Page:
Our company placed us in a new warehouse about two years ago, the offices have air conditioning. The waste air from the aircon is being blown into the warehouse as the units that do this have not been put outside which I think is against standard practice. Some days it reaches 35 degrees in the warehouse (even when it's 25 degrees outside) which is very uncomfortable! Is there anything we can do about this?
MartynS1 - 10-Jul-17 @ 9:16 PM
Mike - Your Question:
I am a welder in a factory and I wear shorts trousers and thick overalls plus extra ppe, leather sleeves and thick gauntlets. My welding bay was 35 degrees today and the rest of the factory was around 28degrees. This is due to no air circulation. As one of the H&S reps I brought this up with the head of H&S he is also the production manager. His suggestion was for us to keep drinking and if needed we could wash our faces to cool down a little. He also said that we could sit in the air conditioned office for five minutes. Is there anything else I can do to make them try to get the working environment to a reasonable temperature?

Our Response:
It's worth passing on any viable solutions to your employer, but drinking plenty, breaks in a cooler environment and cold water to cool down faces, wrists and other pulse points are probably adequate most of the time.
SafeWorkers - 4-Jul-17 @ 2:04 PM
hi I deliver motor parts for a living and I'm driving around in a small van all day with no air-conditioning, the temperature in my van yesterday was 36°. Is there any law about pictures inside vehicles for people who drive for a living
Gezza - 21-Jun-17 @ 2:15 PM
Bibi - Your Question:
Hi,I work as a head chef in North London and my kitchen reached 60 degrees yesterday with all the ovens, salamanders, fryers etc going. My eyes became quite swollen at the end of my shift. There is ventilation in the kitchen but it has broken and despite requests to the management, it has not been fixed. I go back to work on Thursday and am extremely worried about the health implications for me. Please advise.

Our Response:
If there is a higher rank to report to, you should do so. Hopefully your employer has a grievance policy that you can follow. It would be helpful to get some advice from a doctor and/or the HSE for further evidence and possible solutions to the problem.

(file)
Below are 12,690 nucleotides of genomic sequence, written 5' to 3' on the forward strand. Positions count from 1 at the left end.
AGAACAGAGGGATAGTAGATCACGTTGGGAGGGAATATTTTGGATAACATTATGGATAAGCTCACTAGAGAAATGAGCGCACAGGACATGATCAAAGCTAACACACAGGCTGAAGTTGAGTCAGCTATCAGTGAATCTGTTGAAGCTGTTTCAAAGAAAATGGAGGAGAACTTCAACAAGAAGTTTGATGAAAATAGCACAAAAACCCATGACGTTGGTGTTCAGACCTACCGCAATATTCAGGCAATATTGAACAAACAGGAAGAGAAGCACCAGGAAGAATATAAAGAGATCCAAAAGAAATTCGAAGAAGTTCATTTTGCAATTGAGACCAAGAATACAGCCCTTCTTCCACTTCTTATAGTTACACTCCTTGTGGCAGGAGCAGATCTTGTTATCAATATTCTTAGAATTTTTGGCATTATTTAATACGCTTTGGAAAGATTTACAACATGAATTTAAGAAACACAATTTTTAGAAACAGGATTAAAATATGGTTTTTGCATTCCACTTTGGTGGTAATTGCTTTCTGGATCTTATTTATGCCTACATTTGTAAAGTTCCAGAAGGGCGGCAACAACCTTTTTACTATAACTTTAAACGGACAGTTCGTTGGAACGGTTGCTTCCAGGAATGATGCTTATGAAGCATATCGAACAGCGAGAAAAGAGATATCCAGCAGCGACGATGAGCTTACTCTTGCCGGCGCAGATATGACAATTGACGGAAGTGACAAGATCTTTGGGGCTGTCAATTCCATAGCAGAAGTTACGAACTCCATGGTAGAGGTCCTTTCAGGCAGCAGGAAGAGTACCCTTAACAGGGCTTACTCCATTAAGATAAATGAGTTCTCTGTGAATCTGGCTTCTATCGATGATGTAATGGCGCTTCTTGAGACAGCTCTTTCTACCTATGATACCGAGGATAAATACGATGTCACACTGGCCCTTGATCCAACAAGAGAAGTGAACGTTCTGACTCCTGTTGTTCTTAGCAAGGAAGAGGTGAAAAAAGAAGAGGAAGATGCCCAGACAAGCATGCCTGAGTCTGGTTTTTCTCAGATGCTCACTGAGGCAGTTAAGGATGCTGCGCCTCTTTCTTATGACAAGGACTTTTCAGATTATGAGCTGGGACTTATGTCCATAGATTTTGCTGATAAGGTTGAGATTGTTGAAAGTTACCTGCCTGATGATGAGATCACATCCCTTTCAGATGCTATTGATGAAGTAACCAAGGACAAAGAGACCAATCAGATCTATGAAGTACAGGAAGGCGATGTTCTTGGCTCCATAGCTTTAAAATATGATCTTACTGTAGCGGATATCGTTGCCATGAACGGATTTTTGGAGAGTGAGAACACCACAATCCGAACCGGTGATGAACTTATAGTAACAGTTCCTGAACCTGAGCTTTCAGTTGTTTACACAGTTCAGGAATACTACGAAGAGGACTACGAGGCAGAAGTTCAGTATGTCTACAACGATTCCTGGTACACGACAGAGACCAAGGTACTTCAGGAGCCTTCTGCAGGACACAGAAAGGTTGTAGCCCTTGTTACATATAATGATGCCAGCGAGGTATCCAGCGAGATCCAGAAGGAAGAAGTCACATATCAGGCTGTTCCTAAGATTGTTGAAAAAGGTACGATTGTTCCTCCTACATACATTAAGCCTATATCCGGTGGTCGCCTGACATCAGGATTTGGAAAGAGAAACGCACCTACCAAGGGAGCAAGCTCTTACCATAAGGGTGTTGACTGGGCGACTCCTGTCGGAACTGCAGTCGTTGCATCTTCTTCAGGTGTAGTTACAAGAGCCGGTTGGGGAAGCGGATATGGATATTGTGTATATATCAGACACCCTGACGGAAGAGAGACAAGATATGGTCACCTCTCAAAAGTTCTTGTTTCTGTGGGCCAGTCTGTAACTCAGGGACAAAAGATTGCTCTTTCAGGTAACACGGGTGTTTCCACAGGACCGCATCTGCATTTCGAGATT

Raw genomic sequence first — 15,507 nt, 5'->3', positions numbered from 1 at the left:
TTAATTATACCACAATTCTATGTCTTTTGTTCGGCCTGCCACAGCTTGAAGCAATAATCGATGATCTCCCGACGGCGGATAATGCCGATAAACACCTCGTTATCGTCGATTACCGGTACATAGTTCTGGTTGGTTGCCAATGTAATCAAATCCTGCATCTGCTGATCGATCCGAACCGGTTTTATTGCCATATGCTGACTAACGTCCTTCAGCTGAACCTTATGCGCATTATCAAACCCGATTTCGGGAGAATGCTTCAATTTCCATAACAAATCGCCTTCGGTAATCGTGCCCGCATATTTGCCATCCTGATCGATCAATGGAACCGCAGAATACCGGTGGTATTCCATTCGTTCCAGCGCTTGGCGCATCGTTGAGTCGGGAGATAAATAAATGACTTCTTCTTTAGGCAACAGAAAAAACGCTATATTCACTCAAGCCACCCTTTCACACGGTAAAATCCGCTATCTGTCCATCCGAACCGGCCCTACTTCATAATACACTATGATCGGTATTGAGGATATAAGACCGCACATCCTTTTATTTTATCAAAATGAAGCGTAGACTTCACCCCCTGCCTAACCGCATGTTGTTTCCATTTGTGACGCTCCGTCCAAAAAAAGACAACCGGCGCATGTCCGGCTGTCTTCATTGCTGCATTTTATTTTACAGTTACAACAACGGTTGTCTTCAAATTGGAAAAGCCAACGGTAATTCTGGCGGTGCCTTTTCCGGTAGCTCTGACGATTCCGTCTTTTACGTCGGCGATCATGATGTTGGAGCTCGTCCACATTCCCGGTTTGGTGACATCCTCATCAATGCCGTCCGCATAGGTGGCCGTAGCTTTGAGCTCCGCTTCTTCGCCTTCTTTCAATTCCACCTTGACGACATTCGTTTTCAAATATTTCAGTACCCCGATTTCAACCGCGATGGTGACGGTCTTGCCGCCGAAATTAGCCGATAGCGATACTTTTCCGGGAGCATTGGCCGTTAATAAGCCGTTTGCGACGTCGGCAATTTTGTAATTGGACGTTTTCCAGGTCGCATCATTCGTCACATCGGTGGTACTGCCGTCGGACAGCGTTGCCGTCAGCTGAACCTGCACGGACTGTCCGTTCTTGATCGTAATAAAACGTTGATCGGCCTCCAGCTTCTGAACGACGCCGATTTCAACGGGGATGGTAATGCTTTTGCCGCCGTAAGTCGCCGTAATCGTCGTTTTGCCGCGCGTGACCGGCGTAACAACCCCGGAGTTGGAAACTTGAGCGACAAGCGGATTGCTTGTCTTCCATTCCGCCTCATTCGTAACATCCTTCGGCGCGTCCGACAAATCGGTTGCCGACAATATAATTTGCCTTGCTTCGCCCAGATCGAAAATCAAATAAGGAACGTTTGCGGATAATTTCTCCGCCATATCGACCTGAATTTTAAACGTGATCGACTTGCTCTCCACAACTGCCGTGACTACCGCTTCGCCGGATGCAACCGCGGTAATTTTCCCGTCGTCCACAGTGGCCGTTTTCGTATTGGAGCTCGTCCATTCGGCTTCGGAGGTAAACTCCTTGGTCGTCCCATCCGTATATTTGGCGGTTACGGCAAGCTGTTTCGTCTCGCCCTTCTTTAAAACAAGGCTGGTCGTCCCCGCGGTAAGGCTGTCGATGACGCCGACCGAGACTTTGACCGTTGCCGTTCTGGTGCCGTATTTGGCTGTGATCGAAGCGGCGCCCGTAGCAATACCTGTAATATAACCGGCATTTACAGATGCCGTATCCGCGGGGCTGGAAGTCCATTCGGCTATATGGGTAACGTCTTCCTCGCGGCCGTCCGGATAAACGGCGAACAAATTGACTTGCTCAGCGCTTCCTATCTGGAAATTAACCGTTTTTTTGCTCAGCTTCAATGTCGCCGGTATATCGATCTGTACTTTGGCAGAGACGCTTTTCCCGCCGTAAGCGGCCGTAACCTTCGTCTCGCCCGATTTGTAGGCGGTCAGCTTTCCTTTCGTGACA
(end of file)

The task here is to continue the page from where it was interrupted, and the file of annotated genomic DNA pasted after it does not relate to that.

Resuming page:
SafeWorkers - 21-Jun-17 @ 12:52 PM
Lmh73 - Your Question:
Hi I work as a cook for the NHS, over the weekend the temperature in the kitchen was over 36 degrees, myself and 2 other colleagues had no energy whatsoever and felt very lethargic. We drank plenty of water but the heat was that extreme we were sweating a lot, it was disgusting to work in that heat. There is air conditioning but it is not switched on in the kitchen, we have asked for it to be switched on but it falls on deaf ears. Are we within our rights to walk out in that heat? Tia lisa

Our Response:
No, walking out is rarely the right approach. Detail your issue in a reasonable manner in writing and send it to senior management. Be sure to include rational information including: WHY it's an issue (how it affects your performance, any related hygiene issues etc)
WHERE it occurs (which room etc)
WHEN it's a problem (during your working day or shorter sections when ovens are on etc)
HOW you think it could be resolved (installation of air condition, cooler uniforms, fans etc)
Speak to a union rep if you have one.
If this doesn't help, raise a formal grievance via your employer's grievance procedure.
SafeWorkers - 21-Jun-17 @ 11:03 AM
I am a welder in a factory and I wear shorts trousers and thick overalls plus extra ppe, leather sleeves and thick gauntlets. My welding bay was 35 degrees today and the rest of the factory was around 28degrees. This is due to no air circulation. As one of the H&S reps I brought this up with the head of H&S he is also the production manager. His suggestion was for us to keep drinking and if needed we could wash our faces to cool down a little. He also said that we could sit in the air conditioned office for five minutes. Is there anything else I can do to make them try to get the working environment to a reasonable temperature?
Mike - 20-Jun-17 @ 7:09 PM
I drive an hgv and are a manual worker on my job is there any temperature that we all can work in please....
jonny - 20-Jun-17 @ 6:13 PM
I work in a bookies with no air can, there are 2 fans but these weren't really cutting it today. What's the highest temperature I can work in? I'm thinking over 30 celsius.
Hot stuff - 19-Jun-17 @ 11:03 PM
Is there a legal temperature is placed such as Burger King with no air con?
Pablo - 19-Jun-17 @ 8:21 PM
Hi i Work as a bus driver. And the bus was 40 degrees today with no air con. We have a tiny fan that blows hot air. Anything you can help with please
Mr_ince - 19-Jun-17 @ 7:48 PM
Hi, I work as a head chef in North London and my kitchen reached 60 degrees yesterday with all the ovens, salamanders, fryers etc going. My eyes became quite swollen at the end of my shift. There is ventilation in the kitchen but it has broken and despite requests to the management, it has not been fixed. I go back to work on Thursday and am extremely worried about the health implications for me. Please advise.
Bibi - 19-Jun-17 @ 5:33 PM
Hi there. I work in a showroom that is made of polytunnels (used for plant nurseries) Indoor temperatures easily reach 35C when it's only 25 outside It is due to be 31 outside this Wednesday so god only knows how hot it is in there. Surely it must reach a temperature when it reaches an illegal limit I return from work each day dizzy and with a pounding headache And yes I drink plenty of water.
K - 19-Jun-17 @ 2:50 PM